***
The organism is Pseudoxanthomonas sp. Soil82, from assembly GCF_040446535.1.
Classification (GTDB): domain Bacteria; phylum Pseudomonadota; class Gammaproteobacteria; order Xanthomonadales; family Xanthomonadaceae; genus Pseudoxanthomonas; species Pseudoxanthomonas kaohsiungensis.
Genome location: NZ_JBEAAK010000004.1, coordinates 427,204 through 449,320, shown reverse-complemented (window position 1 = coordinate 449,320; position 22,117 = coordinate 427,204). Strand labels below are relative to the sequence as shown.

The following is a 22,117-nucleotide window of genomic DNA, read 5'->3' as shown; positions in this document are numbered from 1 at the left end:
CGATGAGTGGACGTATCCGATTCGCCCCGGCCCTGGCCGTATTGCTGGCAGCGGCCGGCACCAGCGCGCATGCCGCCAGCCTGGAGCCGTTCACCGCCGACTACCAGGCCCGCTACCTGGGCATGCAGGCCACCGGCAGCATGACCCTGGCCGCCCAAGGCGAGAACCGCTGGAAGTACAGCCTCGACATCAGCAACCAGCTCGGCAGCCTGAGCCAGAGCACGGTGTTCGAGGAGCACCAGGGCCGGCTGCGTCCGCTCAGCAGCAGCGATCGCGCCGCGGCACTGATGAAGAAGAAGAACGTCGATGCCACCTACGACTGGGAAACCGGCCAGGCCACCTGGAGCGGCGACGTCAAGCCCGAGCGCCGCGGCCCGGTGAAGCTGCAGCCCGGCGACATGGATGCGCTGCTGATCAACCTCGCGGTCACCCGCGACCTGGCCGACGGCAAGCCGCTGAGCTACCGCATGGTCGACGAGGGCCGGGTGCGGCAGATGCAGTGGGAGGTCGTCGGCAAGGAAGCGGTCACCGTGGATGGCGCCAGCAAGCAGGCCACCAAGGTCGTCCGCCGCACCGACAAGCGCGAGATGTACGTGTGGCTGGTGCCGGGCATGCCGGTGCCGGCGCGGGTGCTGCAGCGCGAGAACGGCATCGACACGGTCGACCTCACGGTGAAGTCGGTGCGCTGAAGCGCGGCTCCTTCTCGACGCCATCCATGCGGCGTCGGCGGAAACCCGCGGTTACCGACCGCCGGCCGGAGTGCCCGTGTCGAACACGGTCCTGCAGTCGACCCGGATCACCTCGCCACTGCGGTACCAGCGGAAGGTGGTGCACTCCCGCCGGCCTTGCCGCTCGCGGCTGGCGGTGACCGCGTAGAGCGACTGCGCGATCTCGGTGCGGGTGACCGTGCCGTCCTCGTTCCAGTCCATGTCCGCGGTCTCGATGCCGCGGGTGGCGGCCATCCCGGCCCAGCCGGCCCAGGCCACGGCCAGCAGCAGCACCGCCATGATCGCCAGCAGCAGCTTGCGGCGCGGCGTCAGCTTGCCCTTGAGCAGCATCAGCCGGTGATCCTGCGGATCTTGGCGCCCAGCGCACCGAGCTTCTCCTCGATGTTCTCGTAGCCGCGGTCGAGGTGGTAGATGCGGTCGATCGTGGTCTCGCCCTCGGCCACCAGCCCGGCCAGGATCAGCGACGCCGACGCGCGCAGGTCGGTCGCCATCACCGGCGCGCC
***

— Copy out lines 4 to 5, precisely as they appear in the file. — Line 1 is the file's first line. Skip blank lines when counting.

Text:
The following is a 22,117-nucleotide window of genomic DNA, read 5'->3' as shown; positions in this document are numbered from 1 at the left end:
CGATGAGTGGACGTATCCGATTCGCCCCGGCCCTGGCCGTATTGCTGGCAGCGGCCGGCACCAGCGCGCATGCCGCCAGCCTGGAGCCGTTCACCGCCGACTACCAGGCCCGCTACCTGGGCATGCAGGCCACCGGCAGCATGACCCTGGCCGCCCAAGGCGAGAACCGCTGGAAGTACAGCCTCGACATCAGCAACCAGCTCGGCAGCCTGAGCCAGAGCACGGTGTTCGAGGAGCACCAGGGCCGGCTGCGTCCGCTCAGCAGCAGCGATCGCGCCGCGGCACTGATGAAGAAGAAGAACGTCGATGCCACCTACGACTGGGAAACCGGCCAGGCCACCTGGAGCGGCGACGTCAAGCCCGAGCGCCGCGGCCCGGTGAAGCTGCAGCCCGGCGACATGGATGCGCTGCTGATCAACCTCGCGGTCACCCGCGACCTGGCCGACGGCAAGCCGCTGAGCTACCGCATGGTCGACGAGGGCCGGGTGCGGCAGATGCAGTGGGAGGTCGTCGGCAAGGAAGCGGTCACCGTGGATGGCGCCAGCAAGCAGGCCACCAAGGTCGTCCGCCGCACCGACAAGCGCGAGATGTACGTGTGGCTGGTGCCGGGCATGCCGGTGCCGGCGCGGGTGCTGCAGCGCGAGAACGGCATCGACACGGTCGACCTCACGGTGAAGTCGGTGCGCTGAAGCGCGGCTCCTTCTCGACGCCATCCATGCGGCGTCGGCGGAAACCCGCGGTTACCGACCGCCGGCCGGAGTGCCCGTGTCGAACACGGTCCTGCAGTCGACCCGGATCACCTCGCCACTGCGGTACCAGCGGAAGGTGGTGCACTCCCGCCGGCCTTGCCGCTCGCGGCTGGCGGTGACCGCGTAGAGCGACTGCGCGATCTCGGTGCGGGTGACCGTGCCGTCCTCGTTCCAGTCCATGTCCGCGGTCTCGATGCCGCGGGTGGCGGCCATCCCGGCCCAGCCGGCCCAGGCCACGGCCAGCAGCAGCACCGCCATGATCGCCAGCAGCAGCTTGCGGCGCGGCGTCAGCTTGCCCTTGAGCAGCATCAGCCGGTGATCCTGCGGATCTTGGCGCCCAGCGCACCGAGCTTCTCCTCGATGTTCTCGTAGCCGCGGTCGAGGTGGTAGATGCGGTCGATCGTGGTCTCGCCCTCGGCCACCAGCCCGGCCAGGATCAGCGACGCCGACGCGCGCAGGTCGGTCGCCATCACCGGCGCGCC